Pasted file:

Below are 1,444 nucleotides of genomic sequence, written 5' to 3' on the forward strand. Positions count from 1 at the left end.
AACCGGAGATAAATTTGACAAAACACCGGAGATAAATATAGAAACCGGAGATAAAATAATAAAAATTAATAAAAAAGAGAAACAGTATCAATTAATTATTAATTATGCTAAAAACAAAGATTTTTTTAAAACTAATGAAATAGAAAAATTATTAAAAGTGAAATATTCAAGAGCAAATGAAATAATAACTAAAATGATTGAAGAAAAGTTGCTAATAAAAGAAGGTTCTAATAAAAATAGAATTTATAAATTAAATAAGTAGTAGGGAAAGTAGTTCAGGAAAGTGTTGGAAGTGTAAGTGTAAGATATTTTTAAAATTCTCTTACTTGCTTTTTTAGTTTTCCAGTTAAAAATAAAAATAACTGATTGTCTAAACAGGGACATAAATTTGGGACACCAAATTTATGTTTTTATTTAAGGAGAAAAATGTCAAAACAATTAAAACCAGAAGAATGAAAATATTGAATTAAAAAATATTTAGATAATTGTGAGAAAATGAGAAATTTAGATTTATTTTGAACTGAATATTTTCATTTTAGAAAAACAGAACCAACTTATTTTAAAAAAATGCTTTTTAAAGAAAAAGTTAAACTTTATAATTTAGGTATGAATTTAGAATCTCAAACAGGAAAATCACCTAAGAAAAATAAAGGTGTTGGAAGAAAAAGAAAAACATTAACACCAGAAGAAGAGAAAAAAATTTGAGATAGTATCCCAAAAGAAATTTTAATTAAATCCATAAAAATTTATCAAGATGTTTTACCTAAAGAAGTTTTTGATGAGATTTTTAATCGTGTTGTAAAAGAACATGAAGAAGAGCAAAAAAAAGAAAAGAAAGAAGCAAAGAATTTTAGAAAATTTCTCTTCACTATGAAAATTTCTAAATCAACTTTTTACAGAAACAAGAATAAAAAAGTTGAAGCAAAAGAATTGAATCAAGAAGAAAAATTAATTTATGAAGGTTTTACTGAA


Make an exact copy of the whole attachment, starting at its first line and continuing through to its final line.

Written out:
Below are 1,444 nucleotides of genomic sequence, written 5' to 3' on the forward strand. Positions count from 1 at the left end.
AACCGGAGATAAATTTGACAAAACACCGGAGATAAATATAGAAACCGGAGATAAAATAATAAAAATTAATAAAAAAGAGAAACAGTATCAATTAATTATTAATTATGCTAAAAACAAAGATTTTTTTAAAACTAATGAAATAGAAAAATTATTAAAAGTGAAATATTCAAGAGCAAATGAAATAATAACTAAAATGATTGAAGAAAAGTTGCTAATAAAAGAAGGTTCTAATAAAAATAGAATTTATAAATTAAATAAGTAGTAGGGAAAGTAGTTCAGGAAAGTGTTGGAAGTGTAAGTGTAAGATATTTTTAAAATTCTCTTACTTGCTTTTTTAGTTTTCCAGTTAAAAATAAAAATAACTGATTGTCTAAACAGGGACATAAATTTGGGACACCAAATTTATGTTTTTATTTAAGGAGAAAAATGTCAAAACAATTAAAACCAGAAGAATGAAAATATTGAATTAAAAAATATTTAGATAATTGTGAGAAAATGAGAAATTTAGATTTATTTTGAACTGAATATTTTCATTTTAGAAAAACAGAACCAACTTATTTTAAAAAAATGCTTTTTAAAGAAAAAGTTAAACTTTATAATTTAGGTATGAATTTAGAATCTCAAACAGGAAAATCACCTAAGAAAAATAAAGGTGTTGGAAGAAAAAGAAAAACATTAACACCAGAAGAAGAGAAAAAAATTTGAGATAGTATCCCAAAAGAAATTTTAATTAAATCCATAAAAATTTATCAAGATGTTTTACCTAAAGAAGTTTTTGATGAGATTTTTAATCGTGTTGTAAAAGAACATGAAGAAGAGCAAAAAAAAGAAAAGAAAGAAGCAAAGAATTTTAGAAAATTTCTCTTCACTATGAAAATTTCTAAATCAACTTTTTACAGAAACAAGAATAAAAAAGTTGAAGCAAAAGAATTGAATCAAGAAGAAAAATTAATTTATGAAGGTTTTACTGAA